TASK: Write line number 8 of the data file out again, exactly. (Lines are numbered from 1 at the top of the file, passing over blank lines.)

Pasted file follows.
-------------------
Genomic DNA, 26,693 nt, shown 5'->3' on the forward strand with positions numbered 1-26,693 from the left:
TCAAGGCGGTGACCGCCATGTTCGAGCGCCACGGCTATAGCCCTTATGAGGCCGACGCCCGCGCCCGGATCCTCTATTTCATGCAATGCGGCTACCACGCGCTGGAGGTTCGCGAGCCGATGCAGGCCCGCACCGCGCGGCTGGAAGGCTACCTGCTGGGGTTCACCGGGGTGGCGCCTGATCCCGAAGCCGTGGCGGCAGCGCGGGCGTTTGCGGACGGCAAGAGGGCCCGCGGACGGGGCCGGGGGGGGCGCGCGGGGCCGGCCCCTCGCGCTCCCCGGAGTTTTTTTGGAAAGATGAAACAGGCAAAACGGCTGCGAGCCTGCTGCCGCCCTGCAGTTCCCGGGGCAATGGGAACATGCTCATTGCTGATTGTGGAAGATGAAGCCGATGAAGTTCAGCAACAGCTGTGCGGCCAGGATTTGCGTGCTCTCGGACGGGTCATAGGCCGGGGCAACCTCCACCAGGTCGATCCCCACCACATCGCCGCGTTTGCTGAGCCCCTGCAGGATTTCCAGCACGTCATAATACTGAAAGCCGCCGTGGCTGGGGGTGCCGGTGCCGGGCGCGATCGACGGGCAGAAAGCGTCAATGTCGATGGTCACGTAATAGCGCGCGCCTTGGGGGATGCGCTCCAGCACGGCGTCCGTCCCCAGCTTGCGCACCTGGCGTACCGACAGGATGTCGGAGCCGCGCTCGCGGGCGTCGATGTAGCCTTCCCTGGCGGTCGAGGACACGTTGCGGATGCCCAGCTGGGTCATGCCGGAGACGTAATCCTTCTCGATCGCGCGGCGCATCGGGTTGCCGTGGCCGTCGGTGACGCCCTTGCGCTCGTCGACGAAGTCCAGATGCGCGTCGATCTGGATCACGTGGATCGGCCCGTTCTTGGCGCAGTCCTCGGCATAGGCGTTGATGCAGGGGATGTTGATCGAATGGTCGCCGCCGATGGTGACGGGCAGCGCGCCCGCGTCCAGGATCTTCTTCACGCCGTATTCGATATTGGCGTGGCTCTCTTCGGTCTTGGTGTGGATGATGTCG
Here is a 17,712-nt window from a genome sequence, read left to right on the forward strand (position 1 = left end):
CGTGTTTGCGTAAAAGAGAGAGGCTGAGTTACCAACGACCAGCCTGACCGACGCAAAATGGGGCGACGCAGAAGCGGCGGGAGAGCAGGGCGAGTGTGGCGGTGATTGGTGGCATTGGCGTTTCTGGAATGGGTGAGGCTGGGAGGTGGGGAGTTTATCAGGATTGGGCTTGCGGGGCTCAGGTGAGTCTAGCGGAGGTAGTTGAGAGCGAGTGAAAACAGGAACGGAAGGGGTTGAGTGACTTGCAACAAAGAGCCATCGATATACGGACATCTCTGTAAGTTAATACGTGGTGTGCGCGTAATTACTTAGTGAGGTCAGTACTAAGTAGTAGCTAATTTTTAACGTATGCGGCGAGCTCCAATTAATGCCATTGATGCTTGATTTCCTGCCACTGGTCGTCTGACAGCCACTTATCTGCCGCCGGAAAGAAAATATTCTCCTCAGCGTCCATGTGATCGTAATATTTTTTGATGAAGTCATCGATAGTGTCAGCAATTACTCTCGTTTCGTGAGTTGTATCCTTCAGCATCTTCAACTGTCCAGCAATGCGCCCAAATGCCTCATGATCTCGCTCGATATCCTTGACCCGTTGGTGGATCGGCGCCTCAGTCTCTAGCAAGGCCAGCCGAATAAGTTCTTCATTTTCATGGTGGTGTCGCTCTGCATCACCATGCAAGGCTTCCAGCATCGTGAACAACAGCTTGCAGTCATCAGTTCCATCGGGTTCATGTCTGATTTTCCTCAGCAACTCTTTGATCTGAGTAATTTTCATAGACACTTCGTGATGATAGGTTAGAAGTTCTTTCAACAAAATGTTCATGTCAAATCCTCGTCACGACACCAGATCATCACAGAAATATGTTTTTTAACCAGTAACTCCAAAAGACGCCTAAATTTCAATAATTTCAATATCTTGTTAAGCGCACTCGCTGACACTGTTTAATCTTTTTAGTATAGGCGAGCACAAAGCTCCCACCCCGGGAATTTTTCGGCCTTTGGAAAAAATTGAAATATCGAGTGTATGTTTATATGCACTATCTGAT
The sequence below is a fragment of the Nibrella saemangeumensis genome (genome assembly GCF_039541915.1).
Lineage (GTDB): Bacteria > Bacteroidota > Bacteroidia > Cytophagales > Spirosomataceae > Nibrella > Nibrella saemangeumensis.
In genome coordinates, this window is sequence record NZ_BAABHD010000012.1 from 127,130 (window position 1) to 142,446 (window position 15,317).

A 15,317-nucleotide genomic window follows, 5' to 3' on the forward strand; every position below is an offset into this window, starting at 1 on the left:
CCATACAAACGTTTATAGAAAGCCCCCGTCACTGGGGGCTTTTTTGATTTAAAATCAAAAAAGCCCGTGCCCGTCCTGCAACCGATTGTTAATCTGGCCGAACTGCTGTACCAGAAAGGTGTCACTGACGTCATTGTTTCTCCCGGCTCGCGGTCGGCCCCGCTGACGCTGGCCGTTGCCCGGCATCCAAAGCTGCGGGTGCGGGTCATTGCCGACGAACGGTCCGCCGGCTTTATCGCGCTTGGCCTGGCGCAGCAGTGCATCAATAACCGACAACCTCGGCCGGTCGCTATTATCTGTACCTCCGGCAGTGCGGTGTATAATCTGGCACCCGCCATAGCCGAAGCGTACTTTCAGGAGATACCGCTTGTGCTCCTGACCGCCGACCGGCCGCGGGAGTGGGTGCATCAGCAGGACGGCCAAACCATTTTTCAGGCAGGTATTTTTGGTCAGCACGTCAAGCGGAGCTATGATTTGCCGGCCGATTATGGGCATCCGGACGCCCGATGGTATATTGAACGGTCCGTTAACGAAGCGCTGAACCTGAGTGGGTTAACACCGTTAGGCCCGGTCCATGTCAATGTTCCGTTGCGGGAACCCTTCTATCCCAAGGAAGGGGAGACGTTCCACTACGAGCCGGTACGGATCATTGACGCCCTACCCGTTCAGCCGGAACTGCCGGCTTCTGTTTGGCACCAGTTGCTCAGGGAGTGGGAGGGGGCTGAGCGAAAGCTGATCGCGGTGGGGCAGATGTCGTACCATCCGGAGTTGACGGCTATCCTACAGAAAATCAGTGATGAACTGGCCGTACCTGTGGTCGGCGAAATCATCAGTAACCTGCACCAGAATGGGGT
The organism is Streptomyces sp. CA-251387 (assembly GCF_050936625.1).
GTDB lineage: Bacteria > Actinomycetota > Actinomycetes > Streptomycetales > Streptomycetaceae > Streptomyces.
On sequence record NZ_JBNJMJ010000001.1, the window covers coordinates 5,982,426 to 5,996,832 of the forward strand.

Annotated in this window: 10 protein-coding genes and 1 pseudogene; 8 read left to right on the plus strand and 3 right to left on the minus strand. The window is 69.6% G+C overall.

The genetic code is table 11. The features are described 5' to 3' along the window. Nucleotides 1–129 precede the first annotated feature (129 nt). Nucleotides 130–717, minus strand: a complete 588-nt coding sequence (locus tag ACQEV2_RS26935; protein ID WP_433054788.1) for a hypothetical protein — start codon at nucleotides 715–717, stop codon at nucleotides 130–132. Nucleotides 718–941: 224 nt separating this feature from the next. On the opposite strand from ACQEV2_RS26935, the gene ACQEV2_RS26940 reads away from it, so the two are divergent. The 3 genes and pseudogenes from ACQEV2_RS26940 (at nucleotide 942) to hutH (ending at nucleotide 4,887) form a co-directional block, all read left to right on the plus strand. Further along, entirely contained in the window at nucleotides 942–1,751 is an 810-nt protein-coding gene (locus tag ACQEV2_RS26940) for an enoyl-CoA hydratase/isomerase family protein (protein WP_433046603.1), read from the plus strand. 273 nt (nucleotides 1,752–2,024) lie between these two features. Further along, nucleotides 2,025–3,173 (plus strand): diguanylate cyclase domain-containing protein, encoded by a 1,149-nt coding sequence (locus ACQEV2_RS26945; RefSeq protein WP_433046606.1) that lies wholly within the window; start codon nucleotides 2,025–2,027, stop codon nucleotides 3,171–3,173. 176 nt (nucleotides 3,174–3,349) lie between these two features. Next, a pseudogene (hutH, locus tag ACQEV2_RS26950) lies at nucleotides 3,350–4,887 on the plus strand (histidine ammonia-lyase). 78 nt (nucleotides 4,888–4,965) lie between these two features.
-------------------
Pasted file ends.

A 15,317-nucleotide genomic window follows, 5' to 3' on the forward strand; every position below is an offset into this window, starting at 1 on the left: